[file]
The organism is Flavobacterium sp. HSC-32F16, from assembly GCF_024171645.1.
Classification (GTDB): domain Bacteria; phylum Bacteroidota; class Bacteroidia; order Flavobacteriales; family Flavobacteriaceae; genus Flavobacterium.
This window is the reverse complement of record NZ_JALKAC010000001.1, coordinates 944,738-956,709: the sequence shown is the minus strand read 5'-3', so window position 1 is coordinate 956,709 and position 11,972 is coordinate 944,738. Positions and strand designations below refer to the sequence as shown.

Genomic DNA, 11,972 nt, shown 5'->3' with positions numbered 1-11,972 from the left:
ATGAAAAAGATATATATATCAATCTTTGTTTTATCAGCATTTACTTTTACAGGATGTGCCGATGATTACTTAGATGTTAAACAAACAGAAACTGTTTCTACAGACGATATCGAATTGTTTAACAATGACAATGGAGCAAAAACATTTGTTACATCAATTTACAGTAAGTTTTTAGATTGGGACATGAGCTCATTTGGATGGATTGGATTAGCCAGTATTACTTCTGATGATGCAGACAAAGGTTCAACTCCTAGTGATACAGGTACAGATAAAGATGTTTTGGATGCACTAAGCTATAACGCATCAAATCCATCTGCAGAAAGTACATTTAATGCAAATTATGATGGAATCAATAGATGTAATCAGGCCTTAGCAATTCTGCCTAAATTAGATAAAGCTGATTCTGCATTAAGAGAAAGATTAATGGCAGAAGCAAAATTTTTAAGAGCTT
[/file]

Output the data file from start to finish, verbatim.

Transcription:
The organism is Flavobacterium sp. HSC-32F16, from assembly GCF_024171645.1.
Classification (GTDB): domain Bacteria; phylum Bacteroidota; class Bacteroidia; order Flavobacteriales; family Flavobacteriaceae; genus Flavobacterium.
This window is the reverse complement of record NZ_JALKAC010000001.1, coordinates 944,738-956,709: the sequence shown is the minus strand read 5'-3', so window position 1 is coordinate 956,709 and position 11,972 is coordinate 944,738. Positions and strand designations below refer to the sequence as shown.

Genomic DNA, 11,972 nt, shown 5'->3' with positions numbered 1-11,972 from the left:
ATGAAAAAGATATATATATCAATCTTTGTTTTATCAGCATTTACTTTTACAGGATGTGCCGATGATTACTTAGATGTTAAACAAACAGAAACTGTTTCTACAGACGATATCGAATTGTTTAACAATGACAATGGAGCAAAAACATTTGTTACATCAATTTACAGTAAGTTTTTAGATTGGGACATGAGCTCATTTGGATGGATTGGATTAGCCAGTATTACTTCTGATGATGCAGACAAAGGTTCAACTCCTAGTGATACAGGTACAGATAAAGATGTTTTGGATGCACTAAGCTATAACGCATCAAATCCATCTGCAGAAAGTACATTTAATGCAAATTATGATGGAATCAATAGATGTAATCAGGCCTTAGCAATTCTGCCTAAATTAGATAAAGCTGATTCTGCATTAAGAGAAAGATTAATGGCAGAAGCAAAATTTTTAAGAGCTT